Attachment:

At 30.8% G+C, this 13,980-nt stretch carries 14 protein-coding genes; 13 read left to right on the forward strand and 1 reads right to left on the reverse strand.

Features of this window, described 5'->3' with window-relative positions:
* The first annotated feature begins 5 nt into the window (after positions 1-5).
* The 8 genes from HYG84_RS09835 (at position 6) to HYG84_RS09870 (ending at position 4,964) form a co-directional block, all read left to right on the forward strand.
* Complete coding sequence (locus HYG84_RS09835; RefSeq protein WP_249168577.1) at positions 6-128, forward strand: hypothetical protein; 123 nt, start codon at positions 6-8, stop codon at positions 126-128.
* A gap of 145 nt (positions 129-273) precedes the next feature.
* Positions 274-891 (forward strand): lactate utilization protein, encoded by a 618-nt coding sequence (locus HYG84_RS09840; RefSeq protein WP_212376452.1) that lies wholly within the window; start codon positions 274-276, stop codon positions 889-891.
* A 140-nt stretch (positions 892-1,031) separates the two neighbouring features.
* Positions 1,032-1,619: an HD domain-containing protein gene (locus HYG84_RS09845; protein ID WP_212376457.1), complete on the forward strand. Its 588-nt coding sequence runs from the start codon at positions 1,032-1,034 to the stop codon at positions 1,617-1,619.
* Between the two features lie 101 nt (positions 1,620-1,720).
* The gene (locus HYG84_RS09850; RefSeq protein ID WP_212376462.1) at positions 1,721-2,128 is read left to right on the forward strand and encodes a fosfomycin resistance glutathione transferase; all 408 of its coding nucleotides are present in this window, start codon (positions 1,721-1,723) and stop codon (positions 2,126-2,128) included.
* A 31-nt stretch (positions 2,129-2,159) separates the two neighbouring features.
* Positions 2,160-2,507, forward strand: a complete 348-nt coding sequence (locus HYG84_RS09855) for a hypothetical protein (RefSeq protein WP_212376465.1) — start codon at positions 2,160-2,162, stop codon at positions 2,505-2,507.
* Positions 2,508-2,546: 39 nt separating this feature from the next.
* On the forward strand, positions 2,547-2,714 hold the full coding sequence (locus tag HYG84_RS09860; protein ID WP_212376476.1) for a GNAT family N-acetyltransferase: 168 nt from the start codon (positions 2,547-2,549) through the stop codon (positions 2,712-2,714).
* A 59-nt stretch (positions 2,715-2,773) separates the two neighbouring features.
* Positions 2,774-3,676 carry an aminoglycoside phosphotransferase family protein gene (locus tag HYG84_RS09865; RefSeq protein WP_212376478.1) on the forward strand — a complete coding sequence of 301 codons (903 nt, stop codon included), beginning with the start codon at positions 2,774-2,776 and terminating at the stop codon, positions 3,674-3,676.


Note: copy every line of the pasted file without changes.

At 30.8% G+C, this 13,980-nt stretch carries 14 protein-coding genes; 13 read left to right on the forward strand and 1 reads right to left on the reverse strand.

Features of this window, described 5'->3' with window-relative positions:
* The first annotated feature begins 5 nt into the window (after positions 1-5).
* The 8 genes from HYG84_RS09835 (at position 6) to HYG84_RS09870 (ending at position 4,964) form a co-directional block, all read left to right on the forward strand.
* Complete coding sequence (locus HYG84_RS09835; RefSeq protein WP_249168577.1) at positions 6-128, forward strand: hypothetical protein; 123 nt, start codon at positions 6-8, stop codon at positions 126-128.
* A gap of 145 nt (positions 129-273) precedes the next feature.
* Positions 274-891 (forward strand): lactate utilization protein, encoded by a 618-nt coding sequence (locus HYG84_RS09840; RefSeq protein WP_212376452.1) that lies wholly within the window; start codon positions 274-276, stop codon positions 889-891.
* A 140-nt stretch (positions 892-1,031) separates the two neighbouring features.
* Positions 1,032-1,619: an HD domain-containing protein gene (locus HYG84_RS09845; protein ID WP_212376457.1), complete on the forward strand. Its 588-nt coding sequence runs from the start codon at positions 1,032-1,034 to the stop codon at positions 1,617-1,619.
* Between the two features lie 101 nt (positions 1,620-1,720).
* The gene (locus HYG84_RS09850; RefSeq protein ID WP_212376462.1) at positions 1,721-2,128 is read left to right on the forward strand and encodes a fosfomycin resistance glutathione transferase; all 408 of its coding nucleotides are present in this window, start codon (positions 1,721-1,723) and stop codon (positions 2,126-2,128) included.
* A 31-nt stretch (positions 2,129-2,159) separates the two neighbouring features.
* Positions 2,160-2,507, forward strand: a complete 348-nt coding sequence (locus HYG84_RS09855) for a hypothetical protein (RefSeq protein WP_212376465.1) — start codon at positions 2,160-2,162, stop codon at positions 2,505-2,507.
* Positions 2,508-2,546: 39 nt separating this feature from the next.
* On the forward strand, positions 2,547-2,714 hold the full coding sequence (locus tag HYG84_RS09860; protein ID WP_212376476.1) for a GNAT family N-acetyltransferase: 168 nt from the start codon (positions 2,547-2,549) through the stop codon (positions 2,712-2,714).
* A 59-nt stretch (positions 2,715-2,773) separates the two neighbouring features.
* Positions 2,774-3,676 carry an aminoglycoside phosphotransferase family protein gene (locus tag HYG84_RS09865; RefSeq protein WP_212376478.1) on the forward strand — a complete coding sequence of 301 codons (903 nt, stop codon included), beginning with the start codon at positions 2,774-2,776 and terminating at the stop codon, positions 3,674-3,676.